To preserve the health of the force, rigorous infection prevention procedures received immediate attention. Upon entering the building, everyone was subjected to a temperature check and was asked a series of standardized questions regarding their current health and any recent contact with COVID-19 patients. Before entering and exiting the treatment floor, all personnel were ushered through a step-by-step PPE protocol. This one-on-one procedure was led by an individual escort to ensure all personnel were properly outfitted before coming into contact with COVID-19 patients. A similar procedure was followed to decontaminate and properly doff PPE upon exiting the patient treatment floor to prevent the spread of the virus to clean areas. Thanks to these deliberate protection measures, on-site testing for staff, and adherence to strict quarantine protocols, only 11 personnel tested positive for COVID-19. Considering the more than 73,000 nursing care hours during this operation, the value of protective discipline when treating highly contagious patients became clear.
In response to the increased treatment requirements from the more inclusive admissions criteria, all available federal and commercial supply chains were activated. Additionally, both portable and liquid oxygenation systems were procured and installed to support a higher volume of patients who required oxygen beyond the field hospitals’ capabilities. The field hospitals also equipped their ICUs to accept patients who required even more complex care, including ventilation and remote monitoring.
This swift growth stressed all systems, greatly increased the staff-to-patient ratio, and raised concerns about staff burnout and potential negative care outcomes. To rapidly scale any barriers to effective operations and prevent adverse outcomes that could follow such an accelerated patient census, the multiorganizational team at the Javits Center adopted a tiered huddle system to manage daily operations and patient care. These huddles addressed everything from daily clinical and ancillary support service operations to staffing, records and reporting, supply chain management, liaison operations, and patient safety reporting. The huddles presented a somewhat novel experience to those of us from military operations because they followed the principles of a high-reliability organization. Operational positions were led more by expertise than by rank. So, in some instances, personnel who were more suited to a particular operation might take the lead over a person with a higher rank or leadership level. Anyone even remotely familiar with military operations knows that this significant cultural shift could have posed great difficulties. However, the unique nature of the collaborative experience and urgency of the situation kept everyone focused on the shared mission, so this was never a problem at the Javits Center.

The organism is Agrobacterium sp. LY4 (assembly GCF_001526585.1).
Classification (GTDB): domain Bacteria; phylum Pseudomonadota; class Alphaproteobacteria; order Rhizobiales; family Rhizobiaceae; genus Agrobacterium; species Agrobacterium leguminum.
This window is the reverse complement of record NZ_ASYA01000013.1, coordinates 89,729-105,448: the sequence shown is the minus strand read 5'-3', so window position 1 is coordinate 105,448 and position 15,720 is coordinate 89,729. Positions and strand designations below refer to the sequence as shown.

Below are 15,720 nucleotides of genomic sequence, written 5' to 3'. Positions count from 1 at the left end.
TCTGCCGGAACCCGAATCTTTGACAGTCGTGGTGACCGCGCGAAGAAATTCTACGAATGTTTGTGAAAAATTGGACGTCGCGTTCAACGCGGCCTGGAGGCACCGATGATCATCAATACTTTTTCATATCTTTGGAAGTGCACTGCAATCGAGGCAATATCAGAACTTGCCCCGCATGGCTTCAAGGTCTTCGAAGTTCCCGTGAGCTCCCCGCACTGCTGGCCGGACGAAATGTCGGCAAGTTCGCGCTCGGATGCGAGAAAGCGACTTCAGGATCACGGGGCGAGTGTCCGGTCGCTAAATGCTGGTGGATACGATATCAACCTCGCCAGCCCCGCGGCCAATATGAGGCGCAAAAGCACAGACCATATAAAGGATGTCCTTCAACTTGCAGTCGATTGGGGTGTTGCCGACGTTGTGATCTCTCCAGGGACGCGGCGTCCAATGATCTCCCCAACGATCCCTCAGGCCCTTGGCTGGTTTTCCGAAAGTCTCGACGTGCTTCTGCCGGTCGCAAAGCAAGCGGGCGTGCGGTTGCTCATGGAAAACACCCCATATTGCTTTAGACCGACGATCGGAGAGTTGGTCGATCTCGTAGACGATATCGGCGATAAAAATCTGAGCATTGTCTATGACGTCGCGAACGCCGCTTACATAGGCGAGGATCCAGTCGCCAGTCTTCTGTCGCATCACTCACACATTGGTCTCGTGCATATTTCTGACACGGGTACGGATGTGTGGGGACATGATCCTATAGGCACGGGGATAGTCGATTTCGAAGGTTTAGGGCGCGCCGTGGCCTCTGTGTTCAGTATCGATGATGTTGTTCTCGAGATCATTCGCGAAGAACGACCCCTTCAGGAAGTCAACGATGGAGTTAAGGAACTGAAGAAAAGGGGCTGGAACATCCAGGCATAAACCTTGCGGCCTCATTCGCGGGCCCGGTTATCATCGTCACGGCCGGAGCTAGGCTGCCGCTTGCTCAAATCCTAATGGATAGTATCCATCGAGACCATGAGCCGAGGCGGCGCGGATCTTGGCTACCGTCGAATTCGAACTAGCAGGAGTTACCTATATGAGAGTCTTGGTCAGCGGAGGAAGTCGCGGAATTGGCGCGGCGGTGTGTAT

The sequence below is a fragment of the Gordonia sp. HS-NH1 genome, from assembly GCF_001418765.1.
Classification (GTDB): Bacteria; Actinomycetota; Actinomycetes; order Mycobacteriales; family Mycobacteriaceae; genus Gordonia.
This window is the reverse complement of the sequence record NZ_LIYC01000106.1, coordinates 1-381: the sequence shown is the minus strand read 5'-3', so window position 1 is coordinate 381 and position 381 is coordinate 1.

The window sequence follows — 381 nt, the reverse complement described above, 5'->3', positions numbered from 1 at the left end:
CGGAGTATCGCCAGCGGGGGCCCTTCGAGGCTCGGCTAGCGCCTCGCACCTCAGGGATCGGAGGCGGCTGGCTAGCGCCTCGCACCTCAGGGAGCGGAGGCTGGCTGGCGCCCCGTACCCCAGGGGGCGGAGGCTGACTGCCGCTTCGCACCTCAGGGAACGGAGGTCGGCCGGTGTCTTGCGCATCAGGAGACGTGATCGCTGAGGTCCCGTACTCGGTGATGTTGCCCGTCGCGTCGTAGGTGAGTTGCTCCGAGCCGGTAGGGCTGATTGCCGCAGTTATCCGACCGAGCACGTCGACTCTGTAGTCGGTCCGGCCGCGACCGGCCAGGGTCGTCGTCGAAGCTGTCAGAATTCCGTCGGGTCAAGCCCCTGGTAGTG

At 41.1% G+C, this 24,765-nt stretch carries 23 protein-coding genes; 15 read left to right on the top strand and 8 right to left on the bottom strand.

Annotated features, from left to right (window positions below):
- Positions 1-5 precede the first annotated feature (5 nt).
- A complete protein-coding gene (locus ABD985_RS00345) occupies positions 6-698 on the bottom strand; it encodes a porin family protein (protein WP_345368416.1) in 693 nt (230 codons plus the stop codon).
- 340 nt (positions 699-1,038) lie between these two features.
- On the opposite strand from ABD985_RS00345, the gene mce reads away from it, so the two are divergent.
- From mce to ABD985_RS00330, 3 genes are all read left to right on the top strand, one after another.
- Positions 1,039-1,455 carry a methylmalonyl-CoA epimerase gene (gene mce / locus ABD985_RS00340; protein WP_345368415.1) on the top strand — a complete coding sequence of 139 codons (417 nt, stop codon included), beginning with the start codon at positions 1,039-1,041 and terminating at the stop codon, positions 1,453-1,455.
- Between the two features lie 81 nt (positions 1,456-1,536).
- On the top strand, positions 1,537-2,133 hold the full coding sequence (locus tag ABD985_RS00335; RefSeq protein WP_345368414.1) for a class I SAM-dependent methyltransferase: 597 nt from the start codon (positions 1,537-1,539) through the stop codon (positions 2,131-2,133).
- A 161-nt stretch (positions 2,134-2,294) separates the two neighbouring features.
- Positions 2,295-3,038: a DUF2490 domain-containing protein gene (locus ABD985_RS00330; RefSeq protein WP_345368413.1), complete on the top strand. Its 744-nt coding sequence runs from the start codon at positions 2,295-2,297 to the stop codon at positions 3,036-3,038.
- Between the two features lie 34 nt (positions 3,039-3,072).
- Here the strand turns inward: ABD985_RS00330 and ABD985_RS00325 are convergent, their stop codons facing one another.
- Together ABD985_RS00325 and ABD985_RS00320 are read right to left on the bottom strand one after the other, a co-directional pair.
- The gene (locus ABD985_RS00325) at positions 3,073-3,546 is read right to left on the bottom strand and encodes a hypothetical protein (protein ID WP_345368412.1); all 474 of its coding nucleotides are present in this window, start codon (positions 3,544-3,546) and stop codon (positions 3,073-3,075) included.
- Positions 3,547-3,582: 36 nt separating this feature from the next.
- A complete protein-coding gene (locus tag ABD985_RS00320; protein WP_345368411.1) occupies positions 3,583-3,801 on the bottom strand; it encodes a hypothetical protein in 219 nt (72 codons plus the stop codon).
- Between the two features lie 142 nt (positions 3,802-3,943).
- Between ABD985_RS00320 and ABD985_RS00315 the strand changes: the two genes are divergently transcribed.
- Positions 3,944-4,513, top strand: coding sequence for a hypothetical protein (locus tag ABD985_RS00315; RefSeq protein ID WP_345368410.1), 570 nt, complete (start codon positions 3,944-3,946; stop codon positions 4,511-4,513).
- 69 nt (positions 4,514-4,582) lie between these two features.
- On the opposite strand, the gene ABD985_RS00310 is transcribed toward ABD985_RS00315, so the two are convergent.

The Value of Partnerships
The operation at the Javits Center served as a powerful example of how to leverage professional networks and partnerships, both new and preexisting, to benefit healthcare operations, regardless of organizational affiliations. Public health crises such as the current pandemic require an accelerated ability to nest with multiple and diverse partners for immediate problem solving. In this operation, all agencies were able to accelerate a shared understanding of the mission and adopt a common language and procedures—even extending the work by embedding auxiliary treatment teams into other local hospitals.